This is exciting. I think if one thing can be said with some certainty it is that theories of history and social evolution that are predicated on "finish lines" are inherently flawed. We have this view of history that it starts, develops, collapses and resolves. There is a grand narrative buried in history that provides a dangerous temptation to believe that the future can be directed and controlled.

Theories of social complexity and social complex adaptive systems have offered much to tactics and strategy. The idea that change evolves from small mutations to the system is exhausting to contemplate as an activist, but perhaps more accurate in practice. This means that small experiments in "futuring" are useful, but attaching expected results to those experiments is delusional. There is no way to know all the factors that are at play. And unless you have your hands on some of the serious levers of power, you are unlikely, even by enlisting sheer numbers, to get the world you want.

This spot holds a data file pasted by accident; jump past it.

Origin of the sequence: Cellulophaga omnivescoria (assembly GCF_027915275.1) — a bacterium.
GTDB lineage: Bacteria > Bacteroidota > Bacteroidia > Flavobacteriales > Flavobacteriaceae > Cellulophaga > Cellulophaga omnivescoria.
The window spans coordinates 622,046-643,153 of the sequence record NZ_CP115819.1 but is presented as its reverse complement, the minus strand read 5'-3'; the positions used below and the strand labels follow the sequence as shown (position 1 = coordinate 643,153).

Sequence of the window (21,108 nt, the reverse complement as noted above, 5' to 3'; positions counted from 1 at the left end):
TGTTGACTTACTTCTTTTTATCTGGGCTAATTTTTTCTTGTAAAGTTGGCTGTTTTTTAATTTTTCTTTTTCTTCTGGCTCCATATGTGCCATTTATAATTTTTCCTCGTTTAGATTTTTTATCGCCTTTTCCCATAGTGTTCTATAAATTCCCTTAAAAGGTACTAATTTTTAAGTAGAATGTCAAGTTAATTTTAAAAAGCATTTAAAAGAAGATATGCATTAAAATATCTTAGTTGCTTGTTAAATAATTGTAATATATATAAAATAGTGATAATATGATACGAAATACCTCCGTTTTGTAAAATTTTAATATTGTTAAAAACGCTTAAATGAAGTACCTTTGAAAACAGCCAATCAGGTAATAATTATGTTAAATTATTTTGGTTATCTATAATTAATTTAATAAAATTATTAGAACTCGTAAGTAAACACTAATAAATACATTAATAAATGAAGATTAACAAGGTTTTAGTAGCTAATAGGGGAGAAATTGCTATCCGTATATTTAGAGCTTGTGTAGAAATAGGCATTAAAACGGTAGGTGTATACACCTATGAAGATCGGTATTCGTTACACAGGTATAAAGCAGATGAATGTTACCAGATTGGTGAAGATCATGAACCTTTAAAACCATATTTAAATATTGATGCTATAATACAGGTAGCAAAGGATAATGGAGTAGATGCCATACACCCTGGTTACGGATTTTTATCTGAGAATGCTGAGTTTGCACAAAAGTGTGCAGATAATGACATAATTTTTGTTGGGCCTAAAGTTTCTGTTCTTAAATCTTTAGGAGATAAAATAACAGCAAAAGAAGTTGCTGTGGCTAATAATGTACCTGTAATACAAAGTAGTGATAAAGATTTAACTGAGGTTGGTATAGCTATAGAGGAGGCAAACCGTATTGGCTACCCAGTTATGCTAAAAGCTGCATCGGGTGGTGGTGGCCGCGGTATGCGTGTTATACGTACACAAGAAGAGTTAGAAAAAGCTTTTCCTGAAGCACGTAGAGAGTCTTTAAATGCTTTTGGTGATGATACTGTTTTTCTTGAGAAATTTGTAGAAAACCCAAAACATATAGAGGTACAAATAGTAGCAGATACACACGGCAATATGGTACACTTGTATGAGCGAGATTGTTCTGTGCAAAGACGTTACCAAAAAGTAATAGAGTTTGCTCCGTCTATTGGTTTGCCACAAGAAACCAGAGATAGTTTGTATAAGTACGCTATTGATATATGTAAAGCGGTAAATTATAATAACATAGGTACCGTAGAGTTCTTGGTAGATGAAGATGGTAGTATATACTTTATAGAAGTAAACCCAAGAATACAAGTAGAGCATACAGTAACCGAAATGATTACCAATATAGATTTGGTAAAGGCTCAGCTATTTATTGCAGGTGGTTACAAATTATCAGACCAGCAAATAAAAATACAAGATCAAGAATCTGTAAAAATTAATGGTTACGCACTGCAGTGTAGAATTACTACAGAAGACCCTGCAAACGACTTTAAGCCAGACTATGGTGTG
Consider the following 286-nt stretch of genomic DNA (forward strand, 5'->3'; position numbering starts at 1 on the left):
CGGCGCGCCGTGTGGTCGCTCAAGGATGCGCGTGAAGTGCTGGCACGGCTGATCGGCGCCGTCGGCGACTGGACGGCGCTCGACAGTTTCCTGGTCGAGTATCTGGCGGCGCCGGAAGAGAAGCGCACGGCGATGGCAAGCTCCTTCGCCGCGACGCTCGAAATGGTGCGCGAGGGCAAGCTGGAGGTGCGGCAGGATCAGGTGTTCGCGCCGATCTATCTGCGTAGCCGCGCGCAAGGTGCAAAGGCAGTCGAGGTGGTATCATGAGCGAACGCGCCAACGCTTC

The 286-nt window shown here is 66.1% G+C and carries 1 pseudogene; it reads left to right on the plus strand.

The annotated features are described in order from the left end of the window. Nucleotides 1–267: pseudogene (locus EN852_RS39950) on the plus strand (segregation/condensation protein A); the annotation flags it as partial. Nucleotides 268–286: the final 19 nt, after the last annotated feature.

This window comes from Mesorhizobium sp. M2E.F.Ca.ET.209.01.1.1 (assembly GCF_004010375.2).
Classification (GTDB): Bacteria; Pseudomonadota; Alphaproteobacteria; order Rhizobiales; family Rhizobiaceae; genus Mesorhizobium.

There is much else to say about the content of this essay, but this type of thinking is really needed now.

It is good to see some theory coming from the left that is taking complexity seriously and balancing strategic desire with a tolerance for failure. I'm very interested to know who else is writing stuff like this.
posted by salishsea at 2:04 PM on January 7, 2013 [6 favorites]


The historical analysis of pricing in Soviet-bloc countries was fascinating, but the revolutionary program that the author outlines at the end is really odd. It seems to basically amount to calling money something else, with the idea that that will somehow prevent people from wanting to accumulate piles of it. And then he writes offhandedly:
To the same end, the accrual of interest to individuals’ bank deposits can be capped at a certain threshold of wealth, and beyond that level it could be limited to simply compensate for inflation.